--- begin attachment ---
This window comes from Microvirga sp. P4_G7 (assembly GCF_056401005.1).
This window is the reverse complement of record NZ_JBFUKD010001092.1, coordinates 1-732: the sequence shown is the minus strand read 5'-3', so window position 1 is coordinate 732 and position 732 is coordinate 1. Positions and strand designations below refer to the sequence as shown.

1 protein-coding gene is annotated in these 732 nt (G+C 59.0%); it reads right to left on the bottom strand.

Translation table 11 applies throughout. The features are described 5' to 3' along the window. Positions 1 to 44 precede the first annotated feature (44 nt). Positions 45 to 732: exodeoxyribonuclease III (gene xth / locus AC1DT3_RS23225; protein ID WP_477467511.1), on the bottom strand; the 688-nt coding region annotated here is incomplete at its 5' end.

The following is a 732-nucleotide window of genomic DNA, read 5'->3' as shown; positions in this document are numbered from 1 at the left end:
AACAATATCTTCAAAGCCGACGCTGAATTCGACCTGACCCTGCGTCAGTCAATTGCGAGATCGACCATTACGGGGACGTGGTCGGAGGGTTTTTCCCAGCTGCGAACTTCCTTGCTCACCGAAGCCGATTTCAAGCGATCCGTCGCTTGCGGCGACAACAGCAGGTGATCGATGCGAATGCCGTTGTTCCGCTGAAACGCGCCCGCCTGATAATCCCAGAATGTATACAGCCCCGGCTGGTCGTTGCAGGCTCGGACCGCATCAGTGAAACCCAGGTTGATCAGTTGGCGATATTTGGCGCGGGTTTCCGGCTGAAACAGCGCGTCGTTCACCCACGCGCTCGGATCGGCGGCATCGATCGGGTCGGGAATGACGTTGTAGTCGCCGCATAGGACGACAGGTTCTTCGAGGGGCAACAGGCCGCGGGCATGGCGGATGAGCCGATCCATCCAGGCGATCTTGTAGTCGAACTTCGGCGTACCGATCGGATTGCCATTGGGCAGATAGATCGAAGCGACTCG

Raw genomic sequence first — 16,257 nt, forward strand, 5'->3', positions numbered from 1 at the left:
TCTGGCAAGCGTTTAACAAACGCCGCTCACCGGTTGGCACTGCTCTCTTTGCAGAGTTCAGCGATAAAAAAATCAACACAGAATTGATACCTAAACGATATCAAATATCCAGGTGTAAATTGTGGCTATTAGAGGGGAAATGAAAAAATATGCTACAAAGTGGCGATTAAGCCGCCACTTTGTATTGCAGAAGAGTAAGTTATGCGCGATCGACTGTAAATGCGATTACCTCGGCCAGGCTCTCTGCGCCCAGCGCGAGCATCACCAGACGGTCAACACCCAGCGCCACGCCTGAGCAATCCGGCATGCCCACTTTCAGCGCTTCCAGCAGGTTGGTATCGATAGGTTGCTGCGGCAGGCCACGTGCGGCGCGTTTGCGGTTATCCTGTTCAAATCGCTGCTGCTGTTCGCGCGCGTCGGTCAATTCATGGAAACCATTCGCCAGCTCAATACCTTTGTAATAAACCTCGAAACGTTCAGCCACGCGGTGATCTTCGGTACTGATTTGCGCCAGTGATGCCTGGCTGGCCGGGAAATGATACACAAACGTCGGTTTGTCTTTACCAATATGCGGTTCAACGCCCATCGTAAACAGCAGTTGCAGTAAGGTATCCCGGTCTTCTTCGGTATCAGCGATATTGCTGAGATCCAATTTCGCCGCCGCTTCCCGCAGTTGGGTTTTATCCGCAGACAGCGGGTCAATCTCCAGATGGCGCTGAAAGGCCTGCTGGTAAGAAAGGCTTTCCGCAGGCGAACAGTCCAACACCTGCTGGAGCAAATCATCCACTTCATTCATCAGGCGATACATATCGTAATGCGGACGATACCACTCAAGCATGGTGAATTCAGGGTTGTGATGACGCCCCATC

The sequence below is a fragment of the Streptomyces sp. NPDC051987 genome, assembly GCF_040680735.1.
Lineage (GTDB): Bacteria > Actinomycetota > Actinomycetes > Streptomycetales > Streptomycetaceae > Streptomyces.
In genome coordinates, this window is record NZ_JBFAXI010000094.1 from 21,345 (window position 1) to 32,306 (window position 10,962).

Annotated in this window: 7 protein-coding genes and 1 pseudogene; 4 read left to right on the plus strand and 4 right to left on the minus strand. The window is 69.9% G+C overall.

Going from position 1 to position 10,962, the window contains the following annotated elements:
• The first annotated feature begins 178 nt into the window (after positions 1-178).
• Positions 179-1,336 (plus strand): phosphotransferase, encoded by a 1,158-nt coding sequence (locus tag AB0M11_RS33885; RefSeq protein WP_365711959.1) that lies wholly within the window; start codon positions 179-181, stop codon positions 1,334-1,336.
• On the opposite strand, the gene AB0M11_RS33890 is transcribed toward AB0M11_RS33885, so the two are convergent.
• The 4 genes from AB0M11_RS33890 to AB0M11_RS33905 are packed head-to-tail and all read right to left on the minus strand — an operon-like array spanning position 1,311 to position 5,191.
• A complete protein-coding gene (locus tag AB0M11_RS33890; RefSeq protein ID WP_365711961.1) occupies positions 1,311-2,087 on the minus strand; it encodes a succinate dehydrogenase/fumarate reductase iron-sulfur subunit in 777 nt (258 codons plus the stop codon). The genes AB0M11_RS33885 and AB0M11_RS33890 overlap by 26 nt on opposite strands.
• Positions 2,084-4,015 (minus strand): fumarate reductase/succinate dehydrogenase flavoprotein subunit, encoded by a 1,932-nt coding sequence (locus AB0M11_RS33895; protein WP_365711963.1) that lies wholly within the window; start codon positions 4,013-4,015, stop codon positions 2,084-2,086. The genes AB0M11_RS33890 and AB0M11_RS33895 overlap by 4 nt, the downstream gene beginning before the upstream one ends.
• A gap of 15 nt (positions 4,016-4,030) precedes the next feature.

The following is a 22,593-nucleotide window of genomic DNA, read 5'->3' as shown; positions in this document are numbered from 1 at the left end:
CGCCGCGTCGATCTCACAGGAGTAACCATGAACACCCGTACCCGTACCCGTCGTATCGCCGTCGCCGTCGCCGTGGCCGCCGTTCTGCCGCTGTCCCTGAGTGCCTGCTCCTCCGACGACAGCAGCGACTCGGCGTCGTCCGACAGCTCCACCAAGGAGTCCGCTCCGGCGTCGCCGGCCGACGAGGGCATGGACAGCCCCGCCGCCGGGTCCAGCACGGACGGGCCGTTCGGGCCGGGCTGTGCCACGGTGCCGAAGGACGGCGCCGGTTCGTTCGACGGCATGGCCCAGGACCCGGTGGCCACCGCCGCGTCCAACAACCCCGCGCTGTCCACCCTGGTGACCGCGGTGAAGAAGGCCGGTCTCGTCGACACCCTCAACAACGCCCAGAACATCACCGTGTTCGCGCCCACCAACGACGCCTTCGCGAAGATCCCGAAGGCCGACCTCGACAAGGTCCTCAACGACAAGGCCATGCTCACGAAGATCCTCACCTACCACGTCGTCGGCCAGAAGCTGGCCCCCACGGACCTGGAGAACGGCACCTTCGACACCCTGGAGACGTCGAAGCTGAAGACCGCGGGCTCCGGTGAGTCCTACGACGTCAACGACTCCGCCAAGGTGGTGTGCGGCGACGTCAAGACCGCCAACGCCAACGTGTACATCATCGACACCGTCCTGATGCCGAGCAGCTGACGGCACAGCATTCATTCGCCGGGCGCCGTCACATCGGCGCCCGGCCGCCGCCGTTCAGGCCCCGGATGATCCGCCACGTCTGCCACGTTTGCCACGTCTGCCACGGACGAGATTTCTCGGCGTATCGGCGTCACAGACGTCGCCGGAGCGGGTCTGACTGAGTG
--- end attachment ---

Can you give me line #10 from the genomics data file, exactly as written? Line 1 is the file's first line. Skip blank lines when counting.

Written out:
Lineage (GTDB): Bacteria > Actinomycetota > Actinomycetes > Streptomycetales > Streptomycetaceae > Streptomyces.